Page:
Partners (Number 1, 2007)

Vol. 17, No. 1, 2007


Innovative Approaches Help Solve N.O.'s Housing Woes

Achieving the American Dream: Are We There Yet?

Courting the Creative Class: New Strategies for Urban Revival

GO Zone Tax Credits and Incentives

The Subprime Mortgage Market

Case Making: Building a Pathway to Implementation

Spotlight on the District—Florida



Courting the Creative Class: New Strategies for Urban Revival

upscale urban scene Inspired by recent research, city planners have begun to think strategically about attracting a demographic that by its very nature promises to revitalize urban life—the creative class.

What is the "creative class" and how important is this sector of society in fostering urban vitality? In his book The Rise of the Creative Class, George Mason University Professor Richard Florida describes a group of young, educated, highly mobile workers who are employed in information technology, health care, finance, science, the arts and other knowledge-based fields. According to Florida, they represent the future of the U.S. economy.

City planners have typically focused on investment in physical infrastructure, commercial real estate and new housing construction to revitalize communities. But now they are considering new approaches.

Redevelopment initiatives have thus far tended to target traditional families as cities contended with the suburbs for growth in this demographic group. Urban economic development programs usually emphasize job recruitment, workforce development and tax incentives to large corporations.

In the past five years, however, some cities have started to evaluate their unique appeal to nontraditional demographic groups. Creative class workers are likely to choose a location before they choose a job, and they seek out certain cities because of the cultural and other lifestyle amenities offered. The creative class also values inclusion of gays, immigrants and other nontraditional groups.

Creative class values diversity
Florida argues that workers in the creative class want diversity in their communities and value acceptance of alternative lifestyles. His research has shown that many cities attractive to creative workers also have a high concentration of gays. Florida's explanation for this finding is that a concentration of gays is a proxy for tolerance—one of the factors important in the location choice of the creative class.

Because gay- and lesbian-friendly communities appear to be a harbinger of urban vitality, some cities are considering strategies to attract gays and lesbians to communities in need of new investment. The city of Baltimore, where city officials have actively developed marketing strategies to attract gays and lesbians to neighborhoods ripe for revitalization, is the example most often cited.

This strategy has raised significant questions about why cities would want to focus on attracting gays as well as why gays might have a preference for living in certain urban communities. It also raises a larger question about the connection between gays and demographic diversity in cities that appeal to creative class workers. New studies suggest that this diversity provides not only social benefits, but brings economic benefits as well.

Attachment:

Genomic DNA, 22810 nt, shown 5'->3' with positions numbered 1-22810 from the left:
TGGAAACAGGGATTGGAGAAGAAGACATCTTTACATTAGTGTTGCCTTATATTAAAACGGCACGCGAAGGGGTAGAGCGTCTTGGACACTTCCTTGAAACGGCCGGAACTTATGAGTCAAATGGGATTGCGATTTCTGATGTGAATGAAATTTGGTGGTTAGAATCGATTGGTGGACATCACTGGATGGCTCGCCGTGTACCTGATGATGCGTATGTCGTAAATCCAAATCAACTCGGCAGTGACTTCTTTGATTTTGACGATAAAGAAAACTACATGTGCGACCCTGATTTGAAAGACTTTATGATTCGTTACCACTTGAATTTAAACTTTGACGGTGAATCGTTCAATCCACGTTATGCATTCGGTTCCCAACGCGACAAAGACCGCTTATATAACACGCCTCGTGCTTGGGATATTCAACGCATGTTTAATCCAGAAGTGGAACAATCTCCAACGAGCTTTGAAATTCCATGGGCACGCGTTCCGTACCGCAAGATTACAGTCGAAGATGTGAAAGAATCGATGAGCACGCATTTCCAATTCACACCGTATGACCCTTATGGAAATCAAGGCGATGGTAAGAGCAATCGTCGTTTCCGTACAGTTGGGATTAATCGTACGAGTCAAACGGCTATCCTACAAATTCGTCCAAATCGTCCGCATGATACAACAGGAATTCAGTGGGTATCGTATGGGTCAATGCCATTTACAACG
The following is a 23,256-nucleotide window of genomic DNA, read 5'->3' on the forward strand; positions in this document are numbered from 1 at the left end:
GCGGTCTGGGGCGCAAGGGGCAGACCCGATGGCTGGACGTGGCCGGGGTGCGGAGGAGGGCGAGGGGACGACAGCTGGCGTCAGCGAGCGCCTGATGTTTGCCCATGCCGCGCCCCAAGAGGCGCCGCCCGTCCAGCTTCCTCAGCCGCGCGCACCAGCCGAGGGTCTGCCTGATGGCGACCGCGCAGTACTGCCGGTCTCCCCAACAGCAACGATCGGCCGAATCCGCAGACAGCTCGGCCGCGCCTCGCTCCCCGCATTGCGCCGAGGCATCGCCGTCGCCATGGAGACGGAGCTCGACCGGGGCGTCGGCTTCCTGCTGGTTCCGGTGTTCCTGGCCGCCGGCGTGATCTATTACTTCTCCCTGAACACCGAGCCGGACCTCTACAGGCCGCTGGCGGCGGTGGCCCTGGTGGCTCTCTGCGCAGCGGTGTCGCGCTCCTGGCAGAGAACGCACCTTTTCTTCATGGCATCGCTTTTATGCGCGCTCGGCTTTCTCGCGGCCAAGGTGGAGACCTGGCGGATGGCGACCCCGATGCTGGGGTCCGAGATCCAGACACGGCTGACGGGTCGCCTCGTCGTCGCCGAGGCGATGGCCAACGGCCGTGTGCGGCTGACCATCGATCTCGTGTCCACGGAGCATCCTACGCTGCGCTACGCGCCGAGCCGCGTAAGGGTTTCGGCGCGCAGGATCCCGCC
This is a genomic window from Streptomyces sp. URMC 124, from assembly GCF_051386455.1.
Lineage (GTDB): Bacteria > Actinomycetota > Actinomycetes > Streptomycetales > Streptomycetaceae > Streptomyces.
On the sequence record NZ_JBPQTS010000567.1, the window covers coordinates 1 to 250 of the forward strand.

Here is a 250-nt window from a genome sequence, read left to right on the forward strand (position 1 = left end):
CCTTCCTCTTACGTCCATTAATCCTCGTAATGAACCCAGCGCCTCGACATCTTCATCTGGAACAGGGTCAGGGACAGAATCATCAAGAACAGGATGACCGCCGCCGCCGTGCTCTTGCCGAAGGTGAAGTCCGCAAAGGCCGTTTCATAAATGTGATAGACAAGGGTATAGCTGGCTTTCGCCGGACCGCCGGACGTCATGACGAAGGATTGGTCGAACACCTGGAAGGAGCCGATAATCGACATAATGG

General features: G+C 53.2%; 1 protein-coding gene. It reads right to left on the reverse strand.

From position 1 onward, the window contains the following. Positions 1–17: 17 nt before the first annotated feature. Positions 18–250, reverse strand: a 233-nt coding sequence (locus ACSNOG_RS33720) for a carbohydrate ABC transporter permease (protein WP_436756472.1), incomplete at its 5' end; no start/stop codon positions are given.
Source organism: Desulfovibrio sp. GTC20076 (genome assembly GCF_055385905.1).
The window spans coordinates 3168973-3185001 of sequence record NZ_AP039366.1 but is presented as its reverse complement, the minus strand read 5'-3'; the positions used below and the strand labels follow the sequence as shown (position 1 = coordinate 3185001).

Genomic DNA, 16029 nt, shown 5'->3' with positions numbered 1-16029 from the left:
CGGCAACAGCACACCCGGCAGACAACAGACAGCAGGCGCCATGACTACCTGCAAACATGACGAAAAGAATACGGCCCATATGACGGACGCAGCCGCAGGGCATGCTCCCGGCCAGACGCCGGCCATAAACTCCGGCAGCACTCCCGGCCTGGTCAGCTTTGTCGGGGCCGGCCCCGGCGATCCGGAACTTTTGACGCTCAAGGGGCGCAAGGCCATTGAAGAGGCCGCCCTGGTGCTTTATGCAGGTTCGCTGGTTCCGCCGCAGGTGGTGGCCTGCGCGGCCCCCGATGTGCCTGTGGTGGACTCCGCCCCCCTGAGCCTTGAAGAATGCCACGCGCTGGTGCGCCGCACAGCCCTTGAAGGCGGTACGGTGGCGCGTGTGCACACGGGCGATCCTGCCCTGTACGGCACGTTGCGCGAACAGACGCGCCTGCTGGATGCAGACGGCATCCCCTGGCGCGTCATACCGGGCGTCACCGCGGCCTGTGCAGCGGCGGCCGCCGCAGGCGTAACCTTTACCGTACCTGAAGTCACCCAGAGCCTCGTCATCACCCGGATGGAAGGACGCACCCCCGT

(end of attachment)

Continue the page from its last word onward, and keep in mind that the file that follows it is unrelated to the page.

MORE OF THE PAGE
Bringing back distressed neighborhoods
The size of the gay population in a community is not typically measured, so it is difficult to quantify their economic impact on urban revitalization efforts. However, Gary Gates, a research fellow at the UCLA School of Law, has attempted to analyze the role of gays and lesbians in neighborhood development. His research shows that neighborhoods with a high number of gay households have higher housing values than comparable neighborhoods composed primarily of traditional couples. The study indicates that the revitalization efforts of gay and lesbian homeowners have over time made neighborhoods more attractive to all types of households, including those with traditional family structures.

While there is a lack of quantitative data, extensive anecdotal evidence exists to show that investment by the gay population has led to the rehabilitation of housing stock and new business opportunities in many communities across the country. Gays and lesbians have a long-standing reputation for moving into distressed neighborhoods and revitalizing homes and businesses.

Some of the most well-known examples include San Francisco's Castro District, Dupont Circle in Washington, D.C., South Beach in Miami and Florida's Key West. Lesser-known examples include the East Nashville neighborhood in Tennessee, Midtown Atlanta and the Historic Kenwood area in St. Peterbsurg, Fla. All of these neighborhoods are recognized for their cultural amenities, diverse housing stock and vibrant commercial centers. These areas pride themselves on being tolerant and open to diversity, and as a result have become centers not only for gay and lesbian populations, but also for the creative class generally.


Creative Class Group.

Dewan, Shaila. "Cities Compete In Hipness Battle To Attract Young," New York Times, November 25, 2006.

Florida, Richard. "The Rise of the Creative Class: Why cities without gays and rock bands are losing the economic development race," Washington Monthly, May 2002.

Gates, Gary.